Supreme Court will decide whether states and local gov'ts can remove voters after periods of inactivity after notices
In Husted v. A. Philip Randolph Institute, the Supreme Court will decide whether federal law allows states and local governments to remove people from the voter rolls if the state or local government sends them a confirmation notice after they haven’t voted for two years, they don’t respond to the notice and then they don’t vote in the next four years.
While Ohio is being sued in this case, 12 other states use a similar process. The State and Local Legal Center (SLLC) filed an amicus brief in this case supporting Ohio.
The National Voter Registration Act (NVRA) says that roll maintenance procedures “shall not result in” people being removed from the polls for failure to vote. The Help America Vote Act modified the NVRA to say that states may remove voters if they don’t respond to a confirmation notice and don’t vote in the next two federal election cycles.
The Sixth Circuit struck down Ohio’s scheme, reasoning that it “constitutes perhaps the plainest possible example of a process that ‘result[s] in’ removal of a voter from the rolls by reason of his or her failure to vote.” According to the lower court, the problem with Ohio’s scheme is that the “trigger” for someone being removed from the voter rolls is their failure to vote.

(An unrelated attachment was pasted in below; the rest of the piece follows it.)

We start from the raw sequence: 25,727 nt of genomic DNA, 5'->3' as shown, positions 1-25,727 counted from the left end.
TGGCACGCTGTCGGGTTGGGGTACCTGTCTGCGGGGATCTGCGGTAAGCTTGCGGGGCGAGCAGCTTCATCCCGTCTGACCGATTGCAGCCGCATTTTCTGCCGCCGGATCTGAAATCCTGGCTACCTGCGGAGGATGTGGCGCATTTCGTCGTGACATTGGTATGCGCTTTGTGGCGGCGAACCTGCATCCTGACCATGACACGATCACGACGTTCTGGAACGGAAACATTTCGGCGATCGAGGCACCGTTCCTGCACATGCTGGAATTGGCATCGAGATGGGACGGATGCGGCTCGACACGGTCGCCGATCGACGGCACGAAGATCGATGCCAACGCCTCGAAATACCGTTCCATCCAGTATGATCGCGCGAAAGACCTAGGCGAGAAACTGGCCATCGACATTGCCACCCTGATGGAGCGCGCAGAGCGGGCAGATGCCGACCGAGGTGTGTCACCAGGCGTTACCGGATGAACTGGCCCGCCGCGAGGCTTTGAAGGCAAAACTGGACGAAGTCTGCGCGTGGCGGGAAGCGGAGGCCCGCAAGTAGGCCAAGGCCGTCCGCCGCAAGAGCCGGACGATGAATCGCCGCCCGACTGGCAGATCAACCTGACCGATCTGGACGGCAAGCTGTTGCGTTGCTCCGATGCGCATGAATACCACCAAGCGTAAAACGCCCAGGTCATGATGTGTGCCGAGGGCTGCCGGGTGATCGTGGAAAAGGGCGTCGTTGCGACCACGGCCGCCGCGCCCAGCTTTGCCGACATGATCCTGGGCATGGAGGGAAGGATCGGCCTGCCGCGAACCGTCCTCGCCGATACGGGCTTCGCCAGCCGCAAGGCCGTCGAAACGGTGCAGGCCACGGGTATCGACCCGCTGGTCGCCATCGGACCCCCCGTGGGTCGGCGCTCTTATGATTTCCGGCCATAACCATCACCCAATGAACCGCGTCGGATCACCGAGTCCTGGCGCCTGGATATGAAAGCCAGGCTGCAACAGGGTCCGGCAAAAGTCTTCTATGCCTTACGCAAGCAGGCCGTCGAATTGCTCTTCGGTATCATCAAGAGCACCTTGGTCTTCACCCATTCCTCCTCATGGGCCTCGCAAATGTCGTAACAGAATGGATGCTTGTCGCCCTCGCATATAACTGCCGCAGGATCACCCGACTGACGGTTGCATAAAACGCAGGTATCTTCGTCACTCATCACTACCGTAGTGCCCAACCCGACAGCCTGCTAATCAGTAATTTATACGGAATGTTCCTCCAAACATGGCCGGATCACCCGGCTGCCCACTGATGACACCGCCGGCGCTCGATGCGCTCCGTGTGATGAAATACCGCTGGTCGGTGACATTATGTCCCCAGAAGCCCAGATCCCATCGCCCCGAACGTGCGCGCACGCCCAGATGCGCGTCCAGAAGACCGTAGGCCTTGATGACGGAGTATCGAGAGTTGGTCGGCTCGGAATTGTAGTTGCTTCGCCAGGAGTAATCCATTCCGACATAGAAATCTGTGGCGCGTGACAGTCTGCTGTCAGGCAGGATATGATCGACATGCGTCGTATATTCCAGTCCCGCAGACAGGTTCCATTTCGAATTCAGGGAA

Ohio argues that it doesn’t remove voters “’by reason of’ their failure to vote; it removes voters ‘by reason of’” their failure to respond to a notice. The state also claims that the NVRA doesn’t regulate what triggers the confirmation notice.
The SLLC amicus brief points out that thousands of states and local governments register voters and maintain voter rolls. Processes vary based on factors including state law and resources; so, states and local governments need clear direction and flexibility regarding what process they may use to maintain voter rolls. The brief points out that while in this case Ohio is being sued for the process it uses to take people off the rolls, states and local governments have been sued for keeping ineligible voters on the rolls.
Joshua Davis of Reed Smith wrote the SLLC brief which the following organizations joined: the National Conference of State Legislatures, the Council of State Governments, the National Association of Counties, the National League of Cities, the United States Conference of Mayors, the International City/County Management Association, and the International Municipal Lawyers Association.
NACo is a founder, a funder and a board member of the State and Local Legal Center (SLLC), headquartered in Washington, D.C. The center extends NACo’s advocacy on behalf of counties to the highest court in the land.